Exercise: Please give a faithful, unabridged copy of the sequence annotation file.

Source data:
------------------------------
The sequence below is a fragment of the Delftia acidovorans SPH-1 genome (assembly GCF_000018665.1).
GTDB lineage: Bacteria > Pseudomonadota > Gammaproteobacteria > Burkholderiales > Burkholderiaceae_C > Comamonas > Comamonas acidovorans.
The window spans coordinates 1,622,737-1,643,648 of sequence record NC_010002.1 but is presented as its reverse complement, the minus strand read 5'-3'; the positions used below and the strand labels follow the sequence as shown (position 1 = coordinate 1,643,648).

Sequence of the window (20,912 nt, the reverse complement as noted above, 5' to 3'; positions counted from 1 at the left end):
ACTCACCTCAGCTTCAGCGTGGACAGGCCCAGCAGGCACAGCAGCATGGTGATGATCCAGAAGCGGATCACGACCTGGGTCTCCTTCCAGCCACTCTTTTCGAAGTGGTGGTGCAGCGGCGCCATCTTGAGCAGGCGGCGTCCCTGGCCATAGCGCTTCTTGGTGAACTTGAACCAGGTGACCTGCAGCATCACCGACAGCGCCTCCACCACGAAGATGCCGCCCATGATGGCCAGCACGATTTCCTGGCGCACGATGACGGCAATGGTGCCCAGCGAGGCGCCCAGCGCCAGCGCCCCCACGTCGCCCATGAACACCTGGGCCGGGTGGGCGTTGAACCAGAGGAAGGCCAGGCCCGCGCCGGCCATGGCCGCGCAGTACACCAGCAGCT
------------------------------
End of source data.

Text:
The sequence below is a fragment of the Delftia acidovorans SPH-1 genome (assembly GCF_000018665.1).
GTDB lineage: Bacteria > Pseudomonadota > Gammaproteobacteria > Burkholderiales > Burkholderiaceae_C > Comamonas > Comamonas acidovorans.
The window spans coordinates 1,622,737-1,643,648 of sequence record NC_010002.1 but is presented as its reverse complement, the minus strand read 5'-3'; the positions used below and the strand labels follow the sequence as shown (position 1 = coordinate 1,643,648).

Sequence of the window (20,912 nt, the reverse complement as noted above, 5' to 3'; positions counted from 1 at the left end):
ACTCACCTCAGCTTCAGCGTGGACAGGCCCAGCAGGCACAGCAGCATGGTGATGATCCAGAAGCGGATCACGACCTGGGTCTCCTTCCAGCCACTCTTTTCGAAGTGGTGGTGCAGCGGCGCCATCTTGAGCAGGCGGCGTCCCTGGCCATAGCGCTTCTTGGTGAACTTGAACCAGGTGACCTGCAGCATCACCGACAGCGCCTCCACCACGAAGATGCCGCCCATGATGGCCAGCACGATTTCCTGGCGCACGATGACGGCAATGGTGCCCAGCGAGGCGCCCAGCGCCAGCGCCCCCACGTCGCCCATGAACACCTGGGCCGGGTGGGCGTTGAACCAGAGGAAGGCCAGGCCCGCGCCGGCCATGGCCGCGCAGTACACCAGCAGCT